(E) fails to provide any information comparing the two types of therapy.
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Therapist: Cognitive psychotherapy focuses on changing a  [#permalink]

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New post 03 Oct 2017, 07:24
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Let's first BOIL down the argument.

1. Cognitive psychotherapy's focus is conscious beliefs.
2. Patients can ONLY directly control conscious beliefs. => Cognitive psychotherapy (aka focusing on Conscious) beliefs are more EFFECTIVE than other forms of psychotherapy

What's the gap here? It's pretty clear from the 2nd point that we have an assumption: PATIENT's DIRECT CONTROL = MORE EFFECTIVE.
Let's scan through the answer choices to find something that is related to the gap.

(A) Psychological problems are frequently caused by unconscious beliefs that could be changed with the aid of psychotherapy.
-Out of scope, we are trying to argue why Cognitive psychotherapy is EFFECTIVE.

(B) It is difficult for any form of psychotherapy to be effective without focusing on mental states that are under the patient’s direct conscious control.
-In other words, TO BE an effective form of psychotherapy, IT MUST FOCUS on mental states (or conscious) that are DIRECTLY UNDER PATIENTS CONTROL. This is basically stating our gap and assumption!!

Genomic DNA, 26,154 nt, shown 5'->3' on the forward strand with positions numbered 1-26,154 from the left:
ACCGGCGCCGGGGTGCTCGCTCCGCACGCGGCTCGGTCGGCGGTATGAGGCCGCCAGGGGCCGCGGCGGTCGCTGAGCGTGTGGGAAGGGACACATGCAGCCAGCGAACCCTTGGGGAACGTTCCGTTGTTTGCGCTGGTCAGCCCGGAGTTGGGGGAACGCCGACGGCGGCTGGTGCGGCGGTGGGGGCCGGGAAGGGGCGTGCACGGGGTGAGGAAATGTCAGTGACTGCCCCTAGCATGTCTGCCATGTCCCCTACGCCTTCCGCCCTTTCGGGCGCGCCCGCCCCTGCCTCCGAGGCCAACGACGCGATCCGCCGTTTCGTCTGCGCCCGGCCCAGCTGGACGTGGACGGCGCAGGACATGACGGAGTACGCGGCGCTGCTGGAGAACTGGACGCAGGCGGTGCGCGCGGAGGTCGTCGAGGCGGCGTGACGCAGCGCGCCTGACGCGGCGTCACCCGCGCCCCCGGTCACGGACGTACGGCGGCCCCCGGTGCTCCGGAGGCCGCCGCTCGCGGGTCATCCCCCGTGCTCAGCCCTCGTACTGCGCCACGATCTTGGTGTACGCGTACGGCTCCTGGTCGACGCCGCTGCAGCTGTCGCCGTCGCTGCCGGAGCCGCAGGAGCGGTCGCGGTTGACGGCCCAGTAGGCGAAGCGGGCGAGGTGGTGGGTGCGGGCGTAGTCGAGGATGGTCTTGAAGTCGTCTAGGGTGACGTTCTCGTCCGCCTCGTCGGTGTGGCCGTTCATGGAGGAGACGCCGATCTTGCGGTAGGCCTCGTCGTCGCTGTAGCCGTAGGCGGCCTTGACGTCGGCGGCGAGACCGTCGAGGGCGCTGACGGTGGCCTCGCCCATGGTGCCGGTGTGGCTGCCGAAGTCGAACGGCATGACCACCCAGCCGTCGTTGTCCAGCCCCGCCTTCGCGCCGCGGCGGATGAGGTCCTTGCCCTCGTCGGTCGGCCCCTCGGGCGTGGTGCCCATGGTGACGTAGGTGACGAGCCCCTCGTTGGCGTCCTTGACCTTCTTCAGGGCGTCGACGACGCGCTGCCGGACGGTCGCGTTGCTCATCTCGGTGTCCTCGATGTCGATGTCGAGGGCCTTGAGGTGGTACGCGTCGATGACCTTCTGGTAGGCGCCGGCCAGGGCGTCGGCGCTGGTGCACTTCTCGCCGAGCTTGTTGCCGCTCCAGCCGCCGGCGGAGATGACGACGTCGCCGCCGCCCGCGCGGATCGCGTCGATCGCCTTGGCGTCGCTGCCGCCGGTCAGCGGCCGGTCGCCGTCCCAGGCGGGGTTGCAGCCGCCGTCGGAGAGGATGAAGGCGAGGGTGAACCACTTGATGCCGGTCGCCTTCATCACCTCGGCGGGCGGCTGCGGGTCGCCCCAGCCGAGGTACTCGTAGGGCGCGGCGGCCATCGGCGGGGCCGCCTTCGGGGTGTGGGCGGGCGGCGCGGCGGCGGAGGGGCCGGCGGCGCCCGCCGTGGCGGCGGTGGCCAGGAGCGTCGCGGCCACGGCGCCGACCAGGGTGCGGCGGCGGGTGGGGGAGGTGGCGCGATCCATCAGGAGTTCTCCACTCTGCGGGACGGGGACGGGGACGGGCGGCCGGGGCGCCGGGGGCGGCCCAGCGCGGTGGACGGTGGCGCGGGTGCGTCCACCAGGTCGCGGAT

(C) Cognitive psychotherapy is the only form of psychotherapy that focuses primarily on changing the patient’s conscious beliefs.
-Just because it is the only one..doesn't mean it is EFFECTIVE. This doesn't help our argument.

(D) No form of psychotherapy that focuses on changing the patient’s unconscious beliefs and desires can be effective unless it also helps change beliefs that are under the patient’s direct conscious control.
-In other words, TO be EFFECTIVE on changing patient's unconscious beliefs we ALSO NEED to change conscious beliefs. This is tricky..let's rewind a bit and look at what exactly are we trying to prove. What we do mean when we say Cognitive psychotherapy are more effective. Reading the stem again, we get "cognitive psychotherapy is likely to be more effective at helping patients overcome psychological problems than...". Looks like we are looking at EFFECTIVE in "overcome psychological problems" NOT "changing unconscious beliefs". Therefore this is OUT of scope!